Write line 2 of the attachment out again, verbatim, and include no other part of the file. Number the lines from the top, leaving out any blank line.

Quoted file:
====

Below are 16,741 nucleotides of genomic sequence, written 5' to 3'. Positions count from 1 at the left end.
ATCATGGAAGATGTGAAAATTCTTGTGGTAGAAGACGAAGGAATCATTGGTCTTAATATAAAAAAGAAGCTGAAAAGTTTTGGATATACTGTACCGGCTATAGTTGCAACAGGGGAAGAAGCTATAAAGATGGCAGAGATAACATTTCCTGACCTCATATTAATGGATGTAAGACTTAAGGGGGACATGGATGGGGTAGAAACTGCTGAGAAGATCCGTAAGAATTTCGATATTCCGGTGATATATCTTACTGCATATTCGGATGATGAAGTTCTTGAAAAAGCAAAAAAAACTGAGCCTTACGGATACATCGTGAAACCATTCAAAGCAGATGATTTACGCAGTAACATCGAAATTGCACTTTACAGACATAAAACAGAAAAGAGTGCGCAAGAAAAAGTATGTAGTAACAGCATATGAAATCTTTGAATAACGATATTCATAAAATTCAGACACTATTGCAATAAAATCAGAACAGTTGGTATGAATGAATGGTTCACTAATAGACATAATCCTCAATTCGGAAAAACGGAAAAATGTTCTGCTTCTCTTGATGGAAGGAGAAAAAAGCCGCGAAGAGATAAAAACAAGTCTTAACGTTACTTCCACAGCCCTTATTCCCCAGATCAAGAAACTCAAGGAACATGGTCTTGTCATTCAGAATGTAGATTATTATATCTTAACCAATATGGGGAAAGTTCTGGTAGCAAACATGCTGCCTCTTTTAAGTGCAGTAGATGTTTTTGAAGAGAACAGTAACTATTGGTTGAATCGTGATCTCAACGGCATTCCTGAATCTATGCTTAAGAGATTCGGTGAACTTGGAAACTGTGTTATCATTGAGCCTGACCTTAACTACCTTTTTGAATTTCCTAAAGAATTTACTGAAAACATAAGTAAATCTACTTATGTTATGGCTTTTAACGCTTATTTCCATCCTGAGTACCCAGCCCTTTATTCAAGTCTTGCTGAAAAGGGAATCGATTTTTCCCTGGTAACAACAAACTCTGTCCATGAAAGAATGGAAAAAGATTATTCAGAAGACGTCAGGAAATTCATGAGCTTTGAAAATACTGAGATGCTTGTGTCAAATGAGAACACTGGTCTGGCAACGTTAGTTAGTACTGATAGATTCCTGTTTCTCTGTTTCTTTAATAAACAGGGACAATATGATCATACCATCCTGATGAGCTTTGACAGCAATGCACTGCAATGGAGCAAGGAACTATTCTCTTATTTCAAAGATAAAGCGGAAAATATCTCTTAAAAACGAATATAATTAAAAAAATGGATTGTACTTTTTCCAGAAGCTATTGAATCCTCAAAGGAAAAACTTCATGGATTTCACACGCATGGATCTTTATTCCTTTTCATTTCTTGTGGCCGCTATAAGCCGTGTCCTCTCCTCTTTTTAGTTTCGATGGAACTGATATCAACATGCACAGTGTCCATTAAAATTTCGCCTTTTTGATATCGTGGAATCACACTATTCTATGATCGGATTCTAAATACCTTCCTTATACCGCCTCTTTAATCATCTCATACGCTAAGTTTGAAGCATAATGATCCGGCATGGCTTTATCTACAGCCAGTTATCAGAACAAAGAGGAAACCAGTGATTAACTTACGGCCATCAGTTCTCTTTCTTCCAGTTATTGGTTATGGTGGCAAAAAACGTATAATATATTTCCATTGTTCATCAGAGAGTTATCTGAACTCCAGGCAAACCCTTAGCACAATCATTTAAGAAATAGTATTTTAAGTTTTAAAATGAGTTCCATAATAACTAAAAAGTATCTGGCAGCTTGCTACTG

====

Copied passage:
ATCATGGAAGATGTGAAAATTCTTGTGGTAGAAGACGAAGGAATCATTGGTCTTAATATAAAAAAGAAGCTGAAAAGTTTTGGATATACTGTACCGGCTATAGTTGCAACAGGGGAAGAAGCTATAAAGATGGCAGAGATAACATTTCCTGACCTCATATTAATGGATGTAAGACTTAAGGGGGACATGGATGGGGTAGAAACTGCTGAGAAGATCCGTAAGAATTTCGATATTCCGGTGATATATCTTACTGCATATTCGGATGATGAAGTTCTTGAAAAAGCAAAAAAAACTGAGCCTTACGGATACATCGTGAAACCATTCAAAGCAGATGATTTACGCAGTAACATCGAAATTGCACTTTACAGACATAAAACAGAAAAGAGTGCGCAAGAAAAAGTATGTAGTAACAGCATATGAAATCTTTGAATAACGATATTCATAAAATTCAGACACTATTGCAATAAAATCAGAACAGTTGGTATGAATGAATGGTTCACTAATAGACATAATCCTCAATTCGGAAAAACGGAAAAATGTTCTGCTTCTCTTGATGGAAGGAGAAAAAAGCCGCGAAGAGATAAAAACAAGTCTTAACGTTACTTCCACAGCCCTTATTCCCCAGATCAAGAAACTCAAGGAACATGGTCTTGTCATTCAGAATGTAGATTATTATATCTTAACCAATATGGGGAAAGTTCTGGTAGCAAACATGCTGCCTCTTTTAAGTGCAGTAGATGTTTTTGAAGAGAACAGTAACTATTGGTTGAATCGTGATCTCAACGGCATTCCTGAATCTATGCTTAAGAGATTCGGTGAACTTGGAAACTGTGTTATCATTGAGCCTGACCTTAACTACCTTTTTGAATTTCCTAAAGAATTTACTGAAAACATAAGTAAATCTACTTATGTTATGGCTTTTAACGCTTATTTCCATCCTGAGTACCCAGCCCTTTATTCAAGTCTTGCTGAAAAGGGAATCGATTTTTCCCTGGTAACAACAAACTCTGTCCATGAAAGAATGGAAAAAGATTATTCAGAAGACGTCAGGAAATTCATGAGCTTTGAAAATACTGAGATGCTTGTGTCAAATGAGAACACTGGTCTGGCAACGTTAGTTAGTACTGATAGATTCCTGTTTCTCTGTTTCTTTAATAAACAGGGACAATATGATCATACCATCCTGATGAGCTTTGACAGCAATGCACTGCAATGGAGCAAGGAACTATTCTCTTATTTCAAAGATAAAGCGGAAAATATCTCTTAAAAACGAATATAATTAAAAAAATGGATTGTACTTTTTCCAGAAGCTATTGAATCCTCAAAGGAAAAACTTCATGGATTTCACACGCATGGATCTTTATTCCTTTTCATTTCTTGTGGCCGCTATAAGCCGTGTCCTCTCCTCTTTTTAGTTTCGATGGAACTGATATCAACATGCACAGTGTCCATTAAAATTTCGCCTTTTTGATATCGTGGAATCACACTATTCTATGATCGGATTCTAAATACCTTCCTTATACCGCCTCTTTAATCATCTCATACGCTAAGTTTGAAGCATAATGATCCGGCATGGCTTTATCTACAGCCAGTTATCAGAACAAAGAGGAAACCAGTGATTAACTTACGGCCATCAGTTCTCTTTCTTCCAGTTATTGGTTATGGTGGCAAAAAACGTATAATATATTTCCATTGTTCATCAGAGAGTTATCTGAACTCCAGGCAAACCCTTAGCACAATCATTTAAGAAATAGTATTTTAAGTTTTAAAATGAGTTCCATAATAACTAAAAAGTATCTGGCAGCTTGCTACTG